Compositional rules – distance, crumping, overlap, line of action

I did my best here to adhere to the rules of composition. Putting figures at several distances is a great way to add a sense of space. Having elements or character overlapping each other adds to the sense of space. “Crumping” means clumping several elements together in uneven numbers – here. the three main riders. The line of action is very much defined by the horses’ movement, and I added several elements to the piece that lead the viewers eye – the dragon’s tail, the eyes of the riders and the dragon, all converging in the middle of the piece; the tree trunks that lead the viewer’s eye back into the image in places where other elements threaten to lead it out.

Then Fingon rode against him

“Again after a hundred years Glaurung, the first of the Urulóki, the fire-drakes of the North, issued from Angband’s gates by night. He was yet young and scarce half-grown, for long and slow is the life of the dragons, but the Elves fled before him to Ered Wethrin and Dorthonion in dismay; and he defiled the fields of Ard-galen. Then Fingon prince of Hithlum rode against him with archers on horseback, and hemmed him round with a ring of swift riders; and Glaurung could not endure their darts, being not yet come to his full armoury, and he fled back to Angband, and came not forth again for many years. Fingon won great praise, and the Noldor rejoiced; for few foresaw the full meaning and threat of this new thing.”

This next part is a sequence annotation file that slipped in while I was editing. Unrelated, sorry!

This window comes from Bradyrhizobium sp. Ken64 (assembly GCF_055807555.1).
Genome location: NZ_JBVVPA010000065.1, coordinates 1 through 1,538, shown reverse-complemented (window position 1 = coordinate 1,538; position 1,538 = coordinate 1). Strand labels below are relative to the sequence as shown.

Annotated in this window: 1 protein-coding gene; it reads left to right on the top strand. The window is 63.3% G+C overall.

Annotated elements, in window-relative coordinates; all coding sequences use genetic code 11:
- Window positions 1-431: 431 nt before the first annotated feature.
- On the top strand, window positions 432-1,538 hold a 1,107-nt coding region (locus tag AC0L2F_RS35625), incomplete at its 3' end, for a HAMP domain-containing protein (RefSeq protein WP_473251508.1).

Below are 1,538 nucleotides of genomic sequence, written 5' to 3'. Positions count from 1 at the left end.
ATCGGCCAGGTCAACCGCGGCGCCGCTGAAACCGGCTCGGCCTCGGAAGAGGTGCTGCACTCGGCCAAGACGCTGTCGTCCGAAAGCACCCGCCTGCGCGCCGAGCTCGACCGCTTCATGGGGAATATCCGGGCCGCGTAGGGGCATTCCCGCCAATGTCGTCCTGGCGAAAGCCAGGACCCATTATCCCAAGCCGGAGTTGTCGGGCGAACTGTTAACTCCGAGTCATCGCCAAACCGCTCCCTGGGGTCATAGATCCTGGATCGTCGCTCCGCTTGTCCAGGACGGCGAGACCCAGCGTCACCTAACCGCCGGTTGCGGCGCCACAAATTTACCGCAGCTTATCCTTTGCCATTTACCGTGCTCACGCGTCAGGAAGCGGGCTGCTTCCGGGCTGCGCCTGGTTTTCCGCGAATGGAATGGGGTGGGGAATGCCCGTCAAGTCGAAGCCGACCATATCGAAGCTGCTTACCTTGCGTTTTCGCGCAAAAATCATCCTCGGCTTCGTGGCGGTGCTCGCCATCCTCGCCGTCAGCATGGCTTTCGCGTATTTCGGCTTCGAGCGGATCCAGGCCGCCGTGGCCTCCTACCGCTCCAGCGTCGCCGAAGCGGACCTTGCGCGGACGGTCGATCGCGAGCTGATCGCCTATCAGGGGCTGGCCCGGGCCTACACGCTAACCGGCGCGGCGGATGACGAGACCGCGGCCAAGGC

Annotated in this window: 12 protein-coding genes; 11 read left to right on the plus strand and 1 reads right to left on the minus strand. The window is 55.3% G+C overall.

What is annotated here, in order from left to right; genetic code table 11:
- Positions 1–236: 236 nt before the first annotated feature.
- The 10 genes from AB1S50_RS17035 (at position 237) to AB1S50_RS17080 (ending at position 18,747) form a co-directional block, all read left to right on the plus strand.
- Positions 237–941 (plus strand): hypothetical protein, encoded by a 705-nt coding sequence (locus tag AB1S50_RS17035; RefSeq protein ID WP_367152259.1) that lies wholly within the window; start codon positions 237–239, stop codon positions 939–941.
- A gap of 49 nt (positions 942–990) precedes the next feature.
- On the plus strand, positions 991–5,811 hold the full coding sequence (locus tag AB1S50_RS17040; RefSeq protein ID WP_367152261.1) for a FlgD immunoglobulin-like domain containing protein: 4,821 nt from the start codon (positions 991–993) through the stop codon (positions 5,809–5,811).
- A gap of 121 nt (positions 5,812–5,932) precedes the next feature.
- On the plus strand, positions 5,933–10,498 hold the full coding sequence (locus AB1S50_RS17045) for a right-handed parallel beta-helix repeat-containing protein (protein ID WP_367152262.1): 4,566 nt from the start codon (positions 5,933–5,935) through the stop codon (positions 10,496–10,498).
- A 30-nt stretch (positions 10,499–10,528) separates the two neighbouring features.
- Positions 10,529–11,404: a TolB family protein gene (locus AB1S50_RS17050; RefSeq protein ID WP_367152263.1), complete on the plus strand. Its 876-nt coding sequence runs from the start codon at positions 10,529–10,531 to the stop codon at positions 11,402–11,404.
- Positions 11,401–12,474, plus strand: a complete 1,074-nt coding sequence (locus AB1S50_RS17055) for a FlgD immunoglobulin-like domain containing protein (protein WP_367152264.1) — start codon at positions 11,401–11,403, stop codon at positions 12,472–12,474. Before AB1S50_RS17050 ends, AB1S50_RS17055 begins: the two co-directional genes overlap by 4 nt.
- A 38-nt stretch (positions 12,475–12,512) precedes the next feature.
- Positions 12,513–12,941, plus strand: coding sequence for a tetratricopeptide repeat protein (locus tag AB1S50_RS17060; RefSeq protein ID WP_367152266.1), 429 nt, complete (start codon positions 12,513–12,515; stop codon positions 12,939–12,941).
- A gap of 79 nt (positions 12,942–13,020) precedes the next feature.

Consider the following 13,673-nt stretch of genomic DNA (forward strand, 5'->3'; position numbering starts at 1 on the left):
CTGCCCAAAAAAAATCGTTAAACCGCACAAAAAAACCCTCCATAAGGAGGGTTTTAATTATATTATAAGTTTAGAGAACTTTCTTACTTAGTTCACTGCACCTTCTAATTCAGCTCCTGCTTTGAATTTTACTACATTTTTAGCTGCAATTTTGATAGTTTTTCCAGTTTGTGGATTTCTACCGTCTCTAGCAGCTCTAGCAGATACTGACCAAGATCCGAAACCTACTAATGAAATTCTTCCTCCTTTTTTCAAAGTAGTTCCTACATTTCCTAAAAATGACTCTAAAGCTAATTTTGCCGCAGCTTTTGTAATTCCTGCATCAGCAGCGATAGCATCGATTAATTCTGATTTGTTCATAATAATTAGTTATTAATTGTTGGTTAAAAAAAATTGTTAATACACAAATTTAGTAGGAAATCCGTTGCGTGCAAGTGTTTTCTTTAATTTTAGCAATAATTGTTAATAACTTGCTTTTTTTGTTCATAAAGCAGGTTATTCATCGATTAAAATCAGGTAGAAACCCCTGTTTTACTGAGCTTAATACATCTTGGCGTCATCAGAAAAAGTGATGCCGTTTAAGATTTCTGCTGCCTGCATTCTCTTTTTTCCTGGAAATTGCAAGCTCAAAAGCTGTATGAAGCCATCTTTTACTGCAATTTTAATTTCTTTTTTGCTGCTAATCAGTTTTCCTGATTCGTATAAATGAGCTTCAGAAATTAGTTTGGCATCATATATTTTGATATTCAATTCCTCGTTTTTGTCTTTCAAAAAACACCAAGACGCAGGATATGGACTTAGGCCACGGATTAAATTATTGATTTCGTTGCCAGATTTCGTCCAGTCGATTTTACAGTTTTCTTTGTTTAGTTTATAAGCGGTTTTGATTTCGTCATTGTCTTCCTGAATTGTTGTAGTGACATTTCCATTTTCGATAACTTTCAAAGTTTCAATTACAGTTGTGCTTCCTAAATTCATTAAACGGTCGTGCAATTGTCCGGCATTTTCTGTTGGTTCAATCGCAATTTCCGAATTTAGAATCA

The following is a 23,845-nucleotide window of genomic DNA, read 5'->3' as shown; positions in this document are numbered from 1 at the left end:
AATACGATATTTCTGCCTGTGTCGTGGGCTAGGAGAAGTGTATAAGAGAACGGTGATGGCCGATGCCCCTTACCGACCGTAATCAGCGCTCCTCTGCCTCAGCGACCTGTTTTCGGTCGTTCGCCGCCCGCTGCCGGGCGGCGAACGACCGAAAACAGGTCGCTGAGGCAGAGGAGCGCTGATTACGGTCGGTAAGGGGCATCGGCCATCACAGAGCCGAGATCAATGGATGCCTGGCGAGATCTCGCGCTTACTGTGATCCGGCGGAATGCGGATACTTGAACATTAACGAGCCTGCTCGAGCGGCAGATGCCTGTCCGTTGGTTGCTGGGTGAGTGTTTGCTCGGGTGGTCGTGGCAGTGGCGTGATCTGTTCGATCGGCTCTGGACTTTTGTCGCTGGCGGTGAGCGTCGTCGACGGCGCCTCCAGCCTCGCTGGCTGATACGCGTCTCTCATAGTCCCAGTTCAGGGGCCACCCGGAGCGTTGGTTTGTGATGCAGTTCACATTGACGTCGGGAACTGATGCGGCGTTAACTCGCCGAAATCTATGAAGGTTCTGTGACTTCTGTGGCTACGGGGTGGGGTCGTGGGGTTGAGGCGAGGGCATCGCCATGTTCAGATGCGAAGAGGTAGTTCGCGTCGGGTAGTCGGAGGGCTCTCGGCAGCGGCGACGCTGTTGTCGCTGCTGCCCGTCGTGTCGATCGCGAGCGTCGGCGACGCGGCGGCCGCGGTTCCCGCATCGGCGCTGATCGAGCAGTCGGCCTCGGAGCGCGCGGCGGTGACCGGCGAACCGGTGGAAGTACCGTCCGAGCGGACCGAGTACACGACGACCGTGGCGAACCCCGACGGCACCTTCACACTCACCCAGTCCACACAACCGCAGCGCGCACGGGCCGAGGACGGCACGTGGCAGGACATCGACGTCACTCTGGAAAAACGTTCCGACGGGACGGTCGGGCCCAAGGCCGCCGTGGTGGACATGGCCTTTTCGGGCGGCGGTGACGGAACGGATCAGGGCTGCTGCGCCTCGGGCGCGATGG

Watercolour and gouache on Bockingford cold-pressed paper, 29×39 cm. See my shop for prints! Original is sold. :)

Huge thanks to Erin Jardine (@eyesoferin) and Freja Trulsdotter (@artofliberty) for permission to use their mounted archery photos as reference for Fingon’s archers!

Pin designs

I can’t believe I never designed pins until now. It’s so freaking addictive!